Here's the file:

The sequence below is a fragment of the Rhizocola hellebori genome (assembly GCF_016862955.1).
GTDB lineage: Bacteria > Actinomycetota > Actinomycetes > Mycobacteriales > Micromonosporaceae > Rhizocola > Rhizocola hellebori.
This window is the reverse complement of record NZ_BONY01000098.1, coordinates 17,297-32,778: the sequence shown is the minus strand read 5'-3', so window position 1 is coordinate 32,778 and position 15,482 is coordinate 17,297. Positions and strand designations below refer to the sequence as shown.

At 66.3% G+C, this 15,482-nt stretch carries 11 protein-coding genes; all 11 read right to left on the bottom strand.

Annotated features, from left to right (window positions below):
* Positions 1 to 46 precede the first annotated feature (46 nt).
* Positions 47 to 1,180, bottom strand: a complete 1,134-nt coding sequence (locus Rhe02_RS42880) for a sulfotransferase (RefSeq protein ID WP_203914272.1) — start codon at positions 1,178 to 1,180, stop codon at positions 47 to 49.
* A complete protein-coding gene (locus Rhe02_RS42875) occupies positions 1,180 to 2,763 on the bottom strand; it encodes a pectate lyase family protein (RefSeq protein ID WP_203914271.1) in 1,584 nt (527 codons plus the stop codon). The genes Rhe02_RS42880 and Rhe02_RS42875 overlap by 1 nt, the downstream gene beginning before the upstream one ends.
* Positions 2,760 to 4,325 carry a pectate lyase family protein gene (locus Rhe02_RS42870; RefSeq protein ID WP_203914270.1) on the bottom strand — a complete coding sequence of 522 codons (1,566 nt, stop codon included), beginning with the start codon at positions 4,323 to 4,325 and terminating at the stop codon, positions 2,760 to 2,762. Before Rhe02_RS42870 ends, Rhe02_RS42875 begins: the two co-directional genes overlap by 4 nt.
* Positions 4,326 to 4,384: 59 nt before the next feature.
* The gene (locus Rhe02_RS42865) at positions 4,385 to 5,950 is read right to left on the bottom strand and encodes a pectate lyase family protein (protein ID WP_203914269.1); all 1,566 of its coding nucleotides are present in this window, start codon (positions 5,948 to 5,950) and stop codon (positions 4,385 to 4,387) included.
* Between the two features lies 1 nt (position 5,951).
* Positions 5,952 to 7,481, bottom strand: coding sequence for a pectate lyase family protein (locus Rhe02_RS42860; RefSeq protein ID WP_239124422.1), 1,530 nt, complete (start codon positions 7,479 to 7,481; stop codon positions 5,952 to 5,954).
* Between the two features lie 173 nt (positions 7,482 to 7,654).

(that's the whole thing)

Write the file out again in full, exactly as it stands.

The sequence below is a fragment of the Rhizocola hellebori genome (assembly GCF_016862955.1).
GTDB lineage: Bacteria > Actinomycetota > Actinomycetes > Mycobacteriales > Micromonosporaceae > Rhizocola > Rhizocola hellebori.
This window is the reverse complement of record NZ_BONY01000098.1, coordinates 17,297-32,778: the sequence shown is the minus strand read 5'-3', so window position 1 is coordinate 32,778 and position 15,482 is coordinate 17,297. Positions and strand designations below refer to the sequence as shown.

At 66.3% G+C, this 15,482-nt stretch carries 11 protein-coding genes; all 11 read right to left on the bottom strand.

Annotated features, from left to right (window positions below):
* Positions 1 to 46 precede the first annotated feature (46 nt).
* Positions 47 to 1,180, bottom strand: a complete 1,134-nt coding sequence (locus Rhe02_RS42880) for a sulfotransferase (RefSeq protein ID WP_203914272.1) — start codon at positions 1,178 to 1,180, stop codon at positions 47 to 49.
* A complete protein-coding gene (locus Rhe02_RS42875) occupies positions 1,180 to 2,763 on the bottom strand; it encodes a pectate lyase family protein (RefSeq protein ID WP_203914271.1) in 1,584 nt (527 codons plus the stop codon). The genes Rhe02_RS42880 and Rhe02_RS42875 overlap by 1 nt, the downstream gene beginning before the upstream one ends.
* Positions 2,760 to 4,325 carry a pectate lyase family protein gene (locus Rhe02_RS42870; RefSeq protein ID WP_203914270.1) on the bottom strand — a complete coding sequence of 522 codons (1,566 nt, stop codon included), beginning with the start codon at positions 4,323 to 4,325 and terminating at the stop codon, positions 2,760 to 2,762. Before Rhe02_RS42870 ends, Rhe02_RS42875 begins: the two co-directional genes overlap by 4 nt.
* Positions 4,326 to 4,384: 59 nt before the next feature.
* The gene (locus Rhe02_RS42865) at positions 4,385 to 5,950 is read right to left on the bottom strand and encodes a pectate lyase family protein (protein ID WP_203914269.1); all 1,566 of its coding nucleotides are present in this window, start codon (positions 5,948 to 5,950) and stop codon (positions 4,385 to 4,387) included.
* Between the two features lies 1 nt (position 5,951).
* Positions 5,952 to 7,481, bottom strand: coding sequence for a pectate lyase family protein (locus Rhe02_RS42860; RefSeq protein ID WP_239124422.1), 1,530 nt, complete (start codon positions 7,479 to 7,481; stop codon positions 5,952 to 5,954).
* Between the two features lie 173 nt (positions 7,482 to 7,654).